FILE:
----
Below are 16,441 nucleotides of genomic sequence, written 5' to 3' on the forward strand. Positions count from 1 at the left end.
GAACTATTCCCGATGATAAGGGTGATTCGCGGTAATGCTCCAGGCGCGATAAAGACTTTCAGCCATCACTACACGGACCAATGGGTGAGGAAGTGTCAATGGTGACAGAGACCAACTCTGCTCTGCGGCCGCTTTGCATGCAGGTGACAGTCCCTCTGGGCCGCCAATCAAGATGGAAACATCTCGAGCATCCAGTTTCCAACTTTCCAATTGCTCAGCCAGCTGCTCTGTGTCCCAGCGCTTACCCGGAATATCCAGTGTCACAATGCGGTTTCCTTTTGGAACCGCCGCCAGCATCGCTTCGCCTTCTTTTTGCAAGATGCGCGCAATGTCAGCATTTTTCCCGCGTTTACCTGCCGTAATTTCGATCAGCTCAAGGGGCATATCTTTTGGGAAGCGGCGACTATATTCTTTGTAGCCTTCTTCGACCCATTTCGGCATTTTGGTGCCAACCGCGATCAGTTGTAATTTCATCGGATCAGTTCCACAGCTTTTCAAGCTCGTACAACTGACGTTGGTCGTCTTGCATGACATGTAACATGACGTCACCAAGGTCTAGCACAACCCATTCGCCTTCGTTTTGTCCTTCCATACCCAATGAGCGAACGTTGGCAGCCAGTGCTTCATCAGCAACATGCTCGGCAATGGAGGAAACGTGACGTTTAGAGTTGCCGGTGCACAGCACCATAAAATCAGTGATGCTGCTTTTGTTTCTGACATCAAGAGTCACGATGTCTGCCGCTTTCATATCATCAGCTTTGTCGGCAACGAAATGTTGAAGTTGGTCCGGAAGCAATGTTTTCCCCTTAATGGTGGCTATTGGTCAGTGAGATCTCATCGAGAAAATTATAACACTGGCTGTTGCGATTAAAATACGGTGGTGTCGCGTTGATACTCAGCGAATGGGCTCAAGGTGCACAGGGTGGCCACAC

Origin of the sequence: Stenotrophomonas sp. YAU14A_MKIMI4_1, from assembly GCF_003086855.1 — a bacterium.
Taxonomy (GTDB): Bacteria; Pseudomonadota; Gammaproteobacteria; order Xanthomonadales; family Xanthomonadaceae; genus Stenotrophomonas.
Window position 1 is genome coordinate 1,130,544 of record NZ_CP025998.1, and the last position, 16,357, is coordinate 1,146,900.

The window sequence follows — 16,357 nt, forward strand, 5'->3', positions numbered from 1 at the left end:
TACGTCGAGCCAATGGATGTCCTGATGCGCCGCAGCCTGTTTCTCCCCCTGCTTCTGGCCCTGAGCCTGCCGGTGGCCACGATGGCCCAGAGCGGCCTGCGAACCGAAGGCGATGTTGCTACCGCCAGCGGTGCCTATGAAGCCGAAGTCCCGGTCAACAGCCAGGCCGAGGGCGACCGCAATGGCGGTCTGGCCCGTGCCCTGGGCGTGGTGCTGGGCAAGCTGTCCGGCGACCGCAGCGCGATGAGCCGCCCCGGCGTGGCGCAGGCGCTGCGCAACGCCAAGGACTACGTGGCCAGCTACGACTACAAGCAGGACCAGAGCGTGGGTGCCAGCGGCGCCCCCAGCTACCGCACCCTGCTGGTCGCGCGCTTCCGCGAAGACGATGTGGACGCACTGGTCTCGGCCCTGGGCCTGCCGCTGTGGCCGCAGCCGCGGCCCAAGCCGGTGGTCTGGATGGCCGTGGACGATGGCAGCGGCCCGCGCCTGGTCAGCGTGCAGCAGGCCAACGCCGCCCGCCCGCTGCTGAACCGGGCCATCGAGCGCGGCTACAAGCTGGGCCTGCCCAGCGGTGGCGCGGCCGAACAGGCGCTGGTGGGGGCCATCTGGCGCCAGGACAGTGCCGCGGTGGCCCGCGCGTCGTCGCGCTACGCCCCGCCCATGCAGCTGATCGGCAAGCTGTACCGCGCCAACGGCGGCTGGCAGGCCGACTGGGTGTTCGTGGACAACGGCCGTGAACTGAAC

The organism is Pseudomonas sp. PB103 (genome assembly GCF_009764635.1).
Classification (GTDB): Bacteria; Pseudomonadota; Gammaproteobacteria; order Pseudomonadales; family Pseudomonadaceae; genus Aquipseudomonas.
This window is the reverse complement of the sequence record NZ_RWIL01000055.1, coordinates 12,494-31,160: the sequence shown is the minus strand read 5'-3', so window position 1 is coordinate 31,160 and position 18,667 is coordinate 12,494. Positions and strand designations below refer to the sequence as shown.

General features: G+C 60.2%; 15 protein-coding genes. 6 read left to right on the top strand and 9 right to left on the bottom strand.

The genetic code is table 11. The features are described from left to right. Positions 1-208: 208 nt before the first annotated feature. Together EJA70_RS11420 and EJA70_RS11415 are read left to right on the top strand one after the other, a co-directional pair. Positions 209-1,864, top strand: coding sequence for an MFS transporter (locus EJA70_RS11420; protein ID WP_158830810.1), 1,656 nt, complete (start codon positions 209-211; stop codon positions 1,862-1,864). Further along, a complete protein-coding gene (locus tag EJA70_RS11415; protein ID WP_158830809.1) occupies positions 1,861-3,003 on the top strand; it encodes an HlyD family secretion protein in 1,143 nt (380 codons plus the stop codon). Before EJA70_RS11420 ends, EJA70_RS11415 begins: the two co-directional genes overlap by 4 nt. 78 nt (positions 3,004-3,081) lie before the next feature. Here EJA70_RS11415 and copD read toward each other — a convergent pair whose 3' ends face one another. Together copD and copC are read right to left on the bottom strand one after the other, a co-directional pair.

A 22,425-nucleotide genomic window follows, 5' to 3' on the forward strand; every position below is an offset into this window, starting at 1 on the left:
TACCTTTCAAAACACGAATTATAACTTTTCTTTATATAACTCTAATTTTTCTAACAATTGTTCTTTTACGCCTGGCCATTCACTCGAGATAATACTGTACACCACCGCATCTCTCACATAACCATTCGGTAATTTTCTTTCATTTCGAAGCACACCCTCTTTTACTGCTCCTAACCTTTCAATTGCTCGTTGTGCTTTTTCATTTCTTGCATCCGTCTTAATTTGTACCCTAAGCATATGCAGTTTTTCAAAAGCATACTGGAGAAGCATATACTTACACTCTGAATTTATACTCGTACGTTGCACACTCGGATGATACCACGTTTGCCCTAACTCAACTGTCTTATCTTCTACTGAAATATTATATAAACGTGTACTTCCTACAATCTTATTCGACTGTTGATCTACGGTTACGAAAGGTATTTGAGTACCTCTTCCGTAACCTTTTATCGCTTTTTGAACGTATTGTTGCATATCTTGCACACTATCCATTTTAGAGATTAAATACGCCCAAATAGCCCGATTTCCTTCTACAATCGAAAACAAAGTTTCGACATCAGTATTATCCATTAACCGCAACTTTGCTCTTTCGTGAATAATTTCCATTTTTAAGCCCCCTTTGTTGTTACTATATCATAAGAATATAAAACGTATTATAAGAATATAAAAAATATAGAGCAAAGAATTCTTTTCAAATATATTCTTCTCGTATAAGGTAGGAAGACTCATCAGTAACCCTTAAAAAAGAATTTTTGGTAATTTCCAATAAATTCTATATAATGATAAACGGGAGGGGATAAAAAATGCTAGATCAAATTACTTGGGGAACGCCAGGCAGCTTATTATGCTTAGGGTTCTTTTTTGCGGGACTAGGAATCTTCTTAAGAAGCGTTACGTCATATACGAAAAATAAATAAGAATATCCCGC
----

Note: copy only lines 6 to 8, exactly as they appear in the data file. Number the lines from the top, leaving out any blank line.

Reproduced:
The window sequence follows — 16,357 nt, forward strand, 5'->3', positions numbered from 1 at the left end:
TACGTCGAGCCAATGGATGTCCTGATGCGCCGCAGCCTGTTTCTCCCCCTGCTTCTGGCCCTGAGCCTGCCGGTGGCCACGATGGCCCAGAGCGGCCTGCGAACCGAAGGCGATGTTGCTACCGCCAGCGGTGCCTATGAAGCCGAAGTCCCGGTCAACAGCCAGGCCGAGGGCGACCGCAATGGCGGTCTGGCCCGTGCCCTGGGCGTGGTGCTGGGCAAGCTGTCCGGCGACCGCAGCGCGATGAGCCGCCCCGGCGTGGCGCAGGCGCTGCGCAACGCCAAGGACTACGTGGCCAGCTACGACTACAAGCAGGACCAGAGCGTGGGTGCCAGCGGCGCCCCCAGCTACCGCACCCTGCTGGTCGCGCGCTTCCGCGAAGACGATGTGGACGCACTGGTCTCGGCCCTGGGCCTGCCGCTGTGGCCGCAGCCGCGGCCCAAGCCGGTGGTCTGGATGGCCGTGGACGATGGCAGCGGCCCGCGCCTGGTCAGCGTGCAGCAGGCCAACGCCGCCCGCCCGCTGCTGAACCGGGCCATCGAGCGCGGCTACAAGCTGGGCCTGCCCAGCGGTGGCGCGGCCGAACAGGCGCTGGTGGGGGCCATCTGGCGCCAGGACAGTGCCGCGGTGGCCCGCGCGTCGTCGCGCTACGCCCCGCCCATGCAGCTGATCGGCAAGCTGTACCGCGCCAACGGCGGCTGGCAGGCCGACTGGGTGTTCGTGGACAACGGCCGTGAACTGAAC

The organism is Pseudomonas sp. PB103 (genome assembly GCF_009764635.1).